The Institute of International Education: From Prima Donna Idealism to Parastatal Behemoth and Neoliberal Broker (1919–2003)

Mar 14, 2024 | by
  • Description

The Institute of International Education (IIE) administers the most prestigious awards for international education such as the Fulbright awards. IIE has dominated international education from 1919 to the present as an intermediary between states and private organizations. The Institute's combination of private administration and capital with the brand of the US government has characterized the shift from massive public spending and bold liberal internationalism in the postwar era to the neoliberalism of the late-twentieth century. In my dissertation, I argue that Americans came to rely on international students as proxies to end global conflicts, fortify the United States' geopolitical standing, advance capitalist economic development in the Global South, and keep US colleges financially afloat.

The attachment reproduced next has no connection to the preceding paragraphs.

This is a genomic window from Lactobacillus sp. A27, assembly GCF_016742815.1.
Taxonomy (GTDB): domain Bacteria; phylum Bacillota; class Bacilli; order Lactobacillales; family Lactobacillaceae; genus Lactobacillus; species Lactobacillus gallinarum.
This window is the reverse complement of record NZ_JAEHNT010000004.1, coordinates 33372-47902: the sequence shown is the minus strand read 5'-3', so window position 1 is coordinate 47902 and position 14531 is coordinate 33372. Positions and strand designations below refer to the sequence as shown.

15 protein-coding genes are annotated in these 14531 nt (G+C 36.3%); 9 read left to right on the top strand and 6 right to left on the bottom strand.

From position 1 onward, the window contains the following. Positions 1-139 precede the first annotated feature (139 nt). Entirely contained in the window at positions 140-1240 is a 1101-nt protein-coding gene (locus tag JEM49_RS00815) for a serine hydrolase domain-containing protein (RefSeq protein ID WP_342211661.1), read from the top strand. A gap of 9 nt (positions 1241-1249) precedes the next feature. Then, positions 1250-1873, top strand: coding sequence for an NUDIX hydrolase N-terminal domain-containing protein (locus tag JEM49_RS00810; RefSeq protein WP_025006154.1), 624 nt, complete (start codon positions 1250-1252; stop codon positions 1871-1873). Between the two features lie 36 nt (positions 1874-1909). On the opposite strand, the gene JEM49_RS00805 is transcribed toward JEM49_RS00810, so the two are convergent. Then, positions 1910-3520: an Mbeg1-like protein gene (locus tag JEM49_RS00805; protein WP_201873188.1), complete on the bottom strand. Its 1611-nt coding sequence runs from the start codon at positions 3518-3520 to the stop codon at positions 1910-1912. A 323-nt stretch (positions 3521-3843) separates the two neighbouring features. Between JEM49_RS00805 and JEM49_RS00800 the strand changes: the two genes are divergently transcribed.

The Carnegie Endowment and Rockefeller Foundation sponsored IIE to be the vanguard of international educational exchanges in the early twentieth century. After World War II, with the federal government and the Ford Foundation as new IIE partners, Carnegie and Rockefeller became wary of how this unchecked growth and IIE's administrative weakness would threaten the core missions of international liberalism. The internal documents available at the Rockefeller Archive Center from IIE, the Rockefeller Foundation, the Commonwealth Fund, and the Ford Foundation bely the optimism of IIE's published materials. The reports of students also depict the United States as a country aspiring to lead the postwar world but struggling with racial discrimination and a shifting national identity.